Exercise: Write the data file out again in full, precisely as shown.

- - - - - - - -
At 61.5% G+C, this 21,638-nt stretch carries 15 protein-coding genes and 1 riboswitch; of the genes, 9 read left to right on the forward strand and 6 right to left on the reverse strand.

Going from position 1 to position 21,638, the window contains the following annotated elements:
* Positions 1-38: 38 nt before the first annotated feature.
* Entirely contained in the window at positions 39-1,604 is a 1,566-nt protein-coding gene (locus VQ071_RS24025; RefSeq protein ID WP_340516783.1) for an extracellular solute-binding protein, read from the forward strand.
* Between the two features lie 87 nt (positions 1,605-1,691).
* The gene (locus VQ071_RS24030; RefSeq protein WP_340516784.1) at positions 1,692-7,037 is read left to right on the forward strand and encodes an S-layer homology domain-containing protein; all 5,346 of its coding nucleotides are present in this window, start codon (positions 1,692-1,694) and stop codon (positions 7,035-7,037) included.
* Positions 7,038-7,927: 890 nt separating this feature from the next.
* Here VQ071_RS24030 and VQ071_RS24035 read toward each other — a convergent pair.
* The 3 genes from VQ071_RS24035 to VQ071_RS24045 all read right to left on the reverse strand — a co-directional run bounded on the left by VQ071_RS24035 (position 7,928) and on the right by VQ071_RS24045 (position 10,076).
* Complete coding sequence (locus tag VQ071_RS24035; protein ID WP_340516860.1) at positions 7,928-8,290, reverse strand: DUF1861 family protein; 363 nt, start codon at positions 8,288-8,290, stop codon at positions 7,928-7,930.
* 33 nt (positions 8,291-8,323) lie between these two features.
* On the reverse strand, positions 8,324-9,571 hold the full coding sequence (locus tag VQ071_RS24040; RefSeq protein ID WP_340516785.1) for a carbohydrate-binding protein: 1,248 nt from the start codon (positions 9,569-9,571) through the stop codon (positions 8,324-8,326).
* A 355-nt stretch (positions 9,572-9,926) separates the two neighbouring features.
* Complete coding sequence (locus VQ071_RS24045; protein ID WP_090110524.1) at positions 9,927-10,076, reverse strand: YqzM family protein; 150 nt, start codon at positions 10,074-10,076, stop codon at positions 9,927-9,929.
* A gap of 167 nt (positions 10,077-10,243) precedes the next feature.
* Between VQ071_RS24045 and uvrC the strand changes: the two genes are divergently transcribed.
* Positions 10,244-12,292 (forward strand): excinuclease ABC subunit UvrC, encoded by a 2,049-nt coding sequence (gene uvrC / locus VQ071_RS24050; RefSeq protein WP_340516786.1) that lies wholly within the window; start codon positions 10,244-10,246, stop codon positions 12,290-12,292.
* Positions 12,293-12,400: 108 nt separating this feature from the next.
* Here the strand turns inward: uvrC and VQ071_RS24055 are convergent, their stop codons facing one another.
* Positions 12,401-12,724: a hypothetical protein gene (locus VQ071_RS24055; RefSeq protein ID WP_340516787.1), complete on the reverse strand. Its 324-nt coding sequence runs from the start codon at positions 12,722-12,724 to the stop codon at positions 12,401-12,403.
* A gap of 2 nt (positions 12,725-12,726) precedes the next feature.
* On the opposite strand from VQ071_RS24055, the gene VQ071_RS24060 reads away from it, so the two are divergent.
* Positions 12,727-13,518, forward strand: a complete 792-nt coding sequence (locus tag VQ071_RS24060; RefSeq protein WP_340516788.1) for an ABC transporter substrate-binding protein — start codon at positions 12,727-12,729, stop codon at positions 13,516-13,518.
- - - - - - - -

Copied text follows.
At 61.5% G+C, this 21,638-nt stretch carries 15 protein-coding genes and 1 riboswitch; of the genes, 9 read left to right on the forward strand and 6 right to left on the reverse strand.

Going from position 1 to position 21,638, the window contains the following annotated elements:
* Positions 1-38: 38 nt before the first annotated feature.
* Entirely contained in the window at positions 39-1,604 is a 1,566-nt protein-coding gene (locus VQ071_RS24025; RefSeq protein ID WP_340516783.1) for an extracellular solute-binding protein, read from the forward strand.
* Between the two features lie 87 nt (positions 1,605-1,691).
* The gene (locus VQ071_RS24030; RefSeq protein WP_340516784.1) at positions 1,692-7,037 is read left to right on the forward strand and encodes an S-layer homology domain-containing protein; all 5,346 of its coding nucleotides are present in this window, start codon (positions 1,692-1,694) and stop codon (positions 7,035-7,037) included.
* Positions 7,038-7,927: 890 nt separating this feature from the next.
* Here VQ071_RS24030 and VQ071_RS24035 read toward each other — a convergent pair.
* The 3 genes from VQ071_RS24035 to VQ071_RS24045 all read right to left on the reverse strand — a co-directional run bounded on the left by VQ071_RS24035 (position 7,928) and on the right by VQ071_RS24045 (position 10,076).
* Complete coding sequence (locus tag VQ071_RS24035; protein ID WP_340516860.1) at positions 7,928-8,290, reverse strand: DUF1861 family protein; 363 nt, start codon at positions 8,288-8,290, stop codon at positions 7,928-7,930.
* 33 nt (positions 8,291-8,323) lie between these two features.
* On the reverse strand, positions 8,324-9,571 hold the full coding sequence (locus tag VQ071_RS24040; RefSeq protein ID WP_340516785.1) for a carbohydrate-binding protein: 1,248 nt from the start codon (positions 9,569-9,571) through the stop codon (positions 8,324-8,326).
* A 355-nt stretch (positions 9,572-9,926) separates the two neighbouring features.
* Complete coding sequence (locus VQ071_RS24045; protein ID WP_090110524.1) at positions 9,927-10,076, reverse strand: YqzM family protein; 150 nt, start codon at positions 10,074-10,076, stop codon at positions 9,927-9,929.
* A gap of 167 nt (positions 10,077-10,243) precedes the next feature.
* Between VQ071_RS24045 and uvrC the strand changes: the two genes are divergently transcribed.
* Positions 10,244-12,292 (forward strand): excinuclease ABC subunit UvrC, encoded by a 2,049-nt coding sequence (gene uvrC / locus VQ071_RS24050; RefSeq protein WP_340516786.1) that lies wholly within the window; start codon positions 10,244-10,246, stop codon positions 12,290-12,292.
* Positions 12,293-12,400: 108 nt separating this feature from the next.
* Here the strand turns inward: uvrC and VQ071_RS24055 are convergent, their stop codons facing one another.
* Positions 12,401-12,724: a hypothetical protein gene (locus VQ071_RS24055; RefSeq protein ID WP_340516787.1), complete on the reverse strand. Its 324-nt coding sequence runs from the start codon at positions 12,722-12,724 to the stop codon at positions 12,401-12,403.
* A gap of 2 nt (positions 12,725-12,726) precedes the next feature.
* On the opposite strand from VQ071_RS24055, the gene VQ071_RS24060 reads away from it, so the two are divergent.
* Positions 12,727-13,518, forward strand: a complete 792-nt coding sequence (locus tag VQ071_RS24060; RefSeq protein WP_340516788.1) for an ABC transporter substrate-binding protein — start codon at positions 12,727-12,729, stop codon at positions 13,516-13,518.